to consider of so much of the said ats and manufactures were driven acts as requires persons, before they into other countries, to flourish in a are admitted to any cffice, civil or more genial foil, and under a milder military, or any place of trust under fam of government. This should the crown, to receive the sacrament farve as a caution to the church of of the Lord's supper according to England; persecution may prevail the rites of the church of Engfæ a time, but it generally termi-' land,” nites in the punihment of its abet The motion was feconded by Sir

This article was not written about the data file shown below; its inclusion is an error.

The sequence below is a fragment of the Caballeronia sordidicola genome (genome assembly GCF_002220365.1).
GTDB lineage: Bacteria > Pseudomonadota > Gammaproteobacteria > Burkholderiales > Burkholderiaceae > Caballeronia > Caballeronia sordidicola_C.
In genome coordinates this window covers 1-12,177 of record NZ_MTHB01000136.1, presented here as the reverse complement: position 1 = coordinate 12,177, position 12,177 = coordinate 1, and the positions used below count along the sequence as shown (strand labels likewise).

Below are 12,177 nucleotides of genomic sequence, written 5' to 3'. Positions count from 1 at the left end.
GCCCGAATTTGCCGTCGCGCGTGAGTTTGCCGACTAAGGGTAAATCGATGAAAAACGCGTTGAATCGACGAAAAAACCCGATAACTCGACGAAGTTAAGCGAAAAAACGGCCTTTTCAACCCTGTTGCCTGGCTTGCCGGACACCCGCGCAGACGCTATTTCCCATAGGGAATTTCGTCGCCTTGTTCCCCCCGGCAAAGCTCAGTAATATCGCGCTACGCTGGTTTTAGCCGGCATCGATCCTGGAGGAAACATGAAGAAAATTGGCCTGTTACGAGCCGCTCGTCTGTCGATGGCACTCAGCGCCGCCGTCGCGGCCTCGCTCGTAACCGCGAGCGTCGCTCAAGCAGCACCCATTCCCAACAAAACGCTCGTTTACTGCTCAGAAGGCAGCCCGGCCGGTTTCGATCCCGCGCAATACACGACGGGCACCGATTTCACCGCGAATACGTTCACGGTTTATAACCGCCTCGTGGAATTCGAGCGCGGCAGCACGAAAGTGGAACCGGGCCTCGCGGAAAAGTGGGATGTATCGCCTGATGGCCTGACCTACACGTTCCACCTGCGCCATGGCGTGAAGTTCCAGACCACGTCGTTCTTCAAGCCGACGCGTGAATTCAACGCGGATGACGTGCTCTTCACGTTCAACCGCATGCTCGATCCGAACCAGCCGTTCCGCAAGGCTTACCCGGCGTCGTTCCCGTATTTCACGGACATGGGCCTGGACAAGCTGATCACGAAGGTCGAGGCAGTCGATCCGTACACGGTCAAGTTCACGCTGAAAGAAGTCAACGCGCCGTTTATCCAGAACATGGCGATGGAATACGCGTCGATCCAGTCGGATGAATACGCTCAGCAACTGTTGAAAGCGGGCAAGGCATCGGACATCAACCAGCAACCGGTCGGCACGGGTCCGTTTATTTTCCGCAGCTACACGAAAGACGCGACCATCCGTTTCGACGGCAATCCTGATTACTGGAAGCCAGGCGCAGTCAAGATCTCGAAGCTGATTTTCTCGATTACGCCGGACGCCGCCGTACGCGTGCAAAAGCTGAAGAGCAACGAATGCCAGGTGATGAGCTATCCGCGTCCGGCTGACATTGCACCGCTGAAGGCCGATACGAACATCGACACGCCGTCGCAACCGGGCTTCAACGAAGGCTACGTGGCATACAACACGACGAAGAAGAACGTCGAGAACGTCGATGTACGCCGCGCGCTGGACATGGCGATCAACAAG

Henry Hoghton, and opposed in a After animadverting upon the long and able speech by Mr. Pitt. conduc the bishop of St. David's, He began by expreiling his obligawho had, about that time, fent a cir- tions to Mr. Fox for his clear and calar letter to the clergy of his dio candid Aatement of the precise object cese, diffuading them, in the strongest of the diffenters in their present apterms, from giving their votes for a plication, and of the full extent to certain member of the house of coin- which his motion was intended to mons, on account of his having fup- be carried. Whatever doubts he ported the petition of the diflenters, , might before have entertained relaand thereby attempted to overthrow tive to the expediency of admitting our ecclefiaftical constitution; Mr. any alteration in the acts, which had Fox concluded an able, temperate, been read, he certainly could not and judicious speech, by declaring, hefitate a moment in opposing their that he was sufficiently aware of the direct and total abolition.